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THE

Defender Picks

 

Mercredi

April 16th

Honey Island Swamp Band

Lafayette Square (5 p.m.)

Plus Bill Iuso and the Restless Natives 

 

The Goodnight Show with Luke Winslow-King

Café Istanbul (8 p.m.)

Plus Bruce Davenport Jr., Jacinta Gonzales, and more  

 

Noah Gundersen feat. Armon Jay

Gasa Gasa (8 p.m.)

Folk singer/songwriter and guitarist from Seattle performs after neo-folk artist Armon Jay   

 

Shotgun Cinema

Marigny Opera House (7 p.m.)

Film series presents Lithuanian psychosexual thriller, Vanishing Waves

 

Big Fat & Delicious CD Release

Siberia (10 p.m.)

New album “Eureka,” other acts include The No Shows and Zach Quinn   

 

Cliff and Sasha 

Allways Lounge (10:30 p.m.)

Progressive music duo 

 

Think You're Funny?

Carrollton Station (9 p.m.)

Stand-up comedy open mic in Riverbend



 

Walter Wolfman Washington

d.b.a. (10 p.m.)

Fiery blues on Frenchmen - every week


 

Major Bacon

Banks Street Bar (10 p.m.)

Blues rock and BLTs!


 

Hump Day SIN

Country Club (All Day)

Half-off admission to pool area for service industry members from 10 a.m. - 1 a.m.



 

Mississippi Rail Co.

Maple Leaf Bar (10p.m.)

Blues on Oak St.


 

Tin Men

dba (7p.m.)

Weekly Wed Gig- The world's premiere washboard-sousaphone-guitar trio.


 

Treme Brass Band

Candlelight Lounge (9p.m.)

Weekly Wed Gig- Pass on by and see the 6th Ward’s home band.

 

Jeudi

April 17th

Jazz in the Park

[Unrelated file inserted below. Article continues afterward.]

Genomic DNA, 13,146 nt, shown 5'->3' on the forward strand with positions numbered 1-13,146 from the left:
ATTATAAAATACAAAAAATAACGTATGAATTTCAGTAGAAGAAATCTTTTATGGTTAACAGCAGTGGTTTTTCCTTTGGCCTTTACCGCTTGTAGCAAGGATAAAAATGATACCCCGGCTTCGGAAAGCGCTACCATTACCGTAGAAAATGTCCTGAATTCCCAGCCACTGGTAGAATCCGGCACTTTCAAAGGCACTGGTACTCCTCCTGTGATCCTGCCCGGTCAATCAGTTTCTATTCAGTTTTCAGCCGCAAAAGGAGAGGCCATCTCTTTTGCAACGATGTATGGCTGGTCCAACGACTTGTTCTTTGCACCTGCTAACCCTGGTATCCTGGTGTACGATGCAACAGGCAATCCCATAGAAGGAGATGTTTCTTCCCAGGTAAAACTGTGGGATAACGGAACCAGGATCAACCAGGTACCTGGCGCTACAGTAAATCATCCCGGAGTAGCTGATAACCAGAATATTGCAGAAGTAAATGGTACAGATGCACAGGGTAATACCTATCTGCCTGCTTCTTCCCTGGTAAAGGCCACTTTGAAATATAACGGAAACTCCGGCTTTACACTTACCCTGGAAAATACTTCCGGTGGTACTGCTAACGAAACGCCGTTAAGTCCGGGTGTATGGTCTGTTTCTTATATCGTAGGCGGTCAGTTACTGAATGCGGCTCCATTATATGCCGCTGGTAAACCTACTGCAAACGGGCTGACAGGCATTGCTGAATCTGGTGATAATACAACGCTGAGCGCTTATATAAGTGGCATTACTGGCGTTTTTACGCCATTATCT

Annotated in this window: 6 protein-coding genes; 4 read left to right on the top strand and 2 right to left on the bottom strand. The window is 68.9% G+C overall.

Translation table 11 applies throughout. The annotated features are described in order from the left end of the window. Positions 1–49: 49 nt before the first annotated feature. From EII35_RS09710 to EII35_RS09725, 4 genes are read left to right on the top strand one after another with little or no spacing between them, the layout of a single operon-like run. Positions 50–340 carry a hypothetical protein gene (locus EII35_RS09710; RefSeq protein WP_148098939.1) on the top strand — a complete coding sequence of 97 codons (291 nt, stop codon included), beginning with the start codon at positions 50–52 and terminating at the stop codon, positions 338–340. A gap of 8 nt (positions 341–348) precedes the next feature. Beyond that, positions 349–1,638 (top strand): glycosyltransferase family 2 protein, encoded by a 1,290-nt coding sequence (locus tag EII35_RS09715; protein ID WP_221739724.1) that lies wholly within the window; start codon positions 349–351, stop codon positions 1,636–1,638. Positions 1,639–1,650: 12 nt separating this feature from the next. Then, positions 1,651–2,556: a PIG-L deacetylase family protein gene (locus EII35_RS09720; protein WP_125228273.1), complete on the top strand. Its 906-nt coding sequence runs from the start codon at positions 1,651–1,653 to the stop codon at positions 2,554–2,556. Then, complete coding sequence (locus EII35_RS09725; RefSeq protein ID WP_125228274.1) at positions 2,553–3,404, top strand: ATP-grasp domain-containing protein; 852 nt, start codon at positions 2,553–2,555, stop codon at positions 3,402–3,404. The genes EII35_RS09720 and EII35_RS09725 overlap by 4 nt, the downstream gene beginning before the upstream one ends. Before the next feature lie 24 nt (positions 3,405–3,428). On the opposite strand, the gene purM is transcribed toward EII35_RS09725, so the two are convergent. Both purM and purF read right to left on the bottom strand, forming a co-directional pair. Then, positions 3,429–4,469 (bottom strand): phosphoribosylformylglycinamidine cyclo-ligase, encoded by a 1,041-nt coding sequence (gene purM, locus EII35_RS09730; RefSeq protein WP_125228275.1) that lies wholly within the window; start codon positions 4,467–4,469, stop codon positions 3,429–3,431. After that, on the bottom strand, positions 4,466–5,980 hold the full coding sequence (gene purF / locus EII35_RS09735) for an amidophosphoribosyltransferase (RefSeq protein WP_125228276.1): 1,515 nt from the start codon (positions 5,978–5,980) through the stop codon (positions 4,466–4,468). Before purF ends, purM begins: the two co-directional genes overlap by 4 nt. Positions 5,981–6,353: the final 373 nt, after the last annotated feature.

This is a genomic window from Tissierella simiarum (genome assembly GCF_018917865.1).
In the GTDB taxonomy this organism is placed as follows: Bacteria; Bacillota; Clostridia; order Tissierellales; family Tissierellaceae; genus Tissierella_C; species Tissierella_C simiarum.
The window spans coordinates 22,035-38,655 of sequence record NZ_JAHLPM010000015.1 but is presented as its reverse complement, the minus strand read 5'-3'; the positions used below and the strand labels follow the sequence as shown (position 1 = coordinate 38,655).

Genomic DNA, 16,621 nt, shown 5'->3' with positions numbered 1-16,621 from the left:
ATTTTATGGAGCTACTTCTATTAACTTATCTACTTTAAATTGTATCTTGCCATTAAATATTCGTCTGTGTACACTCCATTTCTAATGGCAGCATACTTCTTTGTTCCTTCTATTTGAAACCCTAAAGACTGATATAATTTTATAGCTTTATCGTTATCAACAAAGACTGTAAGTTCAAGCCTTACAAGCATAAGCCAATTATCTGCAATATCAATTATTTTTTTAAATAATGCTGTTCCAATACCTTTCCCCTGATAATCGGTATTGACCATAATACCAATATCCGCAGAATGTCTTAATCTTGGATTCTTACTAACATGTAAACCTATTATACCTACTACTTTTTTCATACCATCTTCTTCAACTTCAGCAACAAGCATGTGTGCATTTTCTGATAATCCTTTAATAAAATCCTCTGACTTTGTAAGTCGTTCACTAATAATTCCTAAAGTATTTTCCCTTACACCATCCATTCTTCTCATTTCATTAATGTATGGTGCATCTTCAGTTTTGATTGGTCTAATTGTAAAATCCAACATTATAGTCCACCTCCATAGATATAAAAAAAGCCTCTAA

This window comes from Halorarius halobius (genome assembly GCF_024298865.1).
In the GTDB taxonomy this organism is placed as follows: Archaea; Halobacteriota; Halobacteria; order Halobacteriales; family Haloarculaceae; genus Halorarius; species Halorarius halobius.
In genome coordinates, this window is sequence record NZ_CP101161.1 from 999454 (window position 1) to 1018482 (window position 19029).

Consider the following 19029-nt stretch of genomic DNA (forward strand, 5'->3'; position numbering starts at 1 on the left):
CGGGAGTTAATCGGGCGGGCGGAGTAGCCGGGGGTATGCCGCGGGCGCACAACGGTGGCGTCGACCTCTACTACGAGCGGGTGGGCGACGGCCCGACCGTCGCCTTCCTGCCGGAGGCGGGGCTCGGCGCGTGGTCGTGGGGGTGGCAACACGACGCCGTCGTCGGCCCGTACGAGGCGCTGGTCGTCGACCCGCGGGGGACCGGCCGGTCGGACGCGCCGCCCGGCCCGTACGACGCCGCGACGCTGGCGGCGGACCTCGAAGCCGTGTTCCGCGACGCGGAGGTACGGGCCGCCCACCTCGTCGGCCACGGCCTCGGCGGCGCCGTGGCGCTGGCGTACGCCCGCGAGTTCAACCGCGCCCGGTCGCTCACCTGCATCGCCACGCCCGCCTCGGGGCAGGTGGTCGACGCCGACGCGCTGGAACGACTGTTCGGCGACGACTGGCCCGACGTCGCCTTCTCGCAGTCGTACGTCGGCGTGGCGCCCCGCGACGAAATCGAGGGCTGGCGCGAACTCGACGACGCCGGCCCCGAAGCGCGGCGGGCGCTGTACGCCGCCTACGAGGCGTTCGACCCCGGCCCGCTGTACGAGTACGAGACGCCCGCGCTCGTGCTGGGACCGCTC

Armstrong Park (3 p.m.)

This year’s free concert series kicks off with Fifth Ward Weebie, the Landry-Walker Marching Band, and Glen David Andrews  

 

Umphrey's McGee

Civic Theatre (7 p.m.)

with Lionize

 

Tuba Skinny

Ogden Museum (5:30 p.m.)

After Hours with food from Miss Linda’s Soul Food Catering, drinks, and more. Admission is $10  

 

Concerts in the Courtyard

Historic New Orleans Collection (6 p.m.)

French Quarter happy hour, with cocktails and music! This week, featuring the New Orleans Nightingales

 

The Breton Sound

Gasa Gasa (9 p.m.)

with Pinkerton

 

Nathan and the Zydeco Cha Chas

Rock n Bowl (8:30 p.m.)

Zydeco Night!

 

Soul Rebels

Le Bon Temps Roule (11 p.m.)

Brass band jam on Magazine Street!


Richard's Roost

Artist Jim Richard Talks About Making Himself at NOMA, and Starting Over



Jim Richard’s “Make Yourself at Home,” on view at the New Orleans Museum of Art through February 24, 2013, remains one of the best shows of the year. A modernist journey through the colorful interiors of homes filled with a mix of high art, tchotchkes, and period furniture, Richard’s twelve-work exhibit showcases his deep knowledge of contemporary and historical art alongside refined technical skill, and pokes a little fun at modern art in the meantime.

 

When not creating paintings and collages, Richard teaches painting at the University of New Orleans. Below, he answers a few questions about “Make Yourself at Home” and his creative process for NoDef. 

 

NOLA Defender: How long does it take you to complete a painting, from your beginning collage(s) to the final work? What does your process look like?

 

Jim Richard: The paintings vary wildly in time consumed. A friendly one can take a few weeks, a difficult one requiring more than usual repainting can take a couple of months. Paintings on paper and collages, of course, go much faster. These days, my planning process is more and more dependent on the computer. I scan in hundreds of images and use them as digital collage material. I use the finished digital collages as models for paintings and works on paper. I also regularly do cut-and-paste collages, some of which become models for paintings.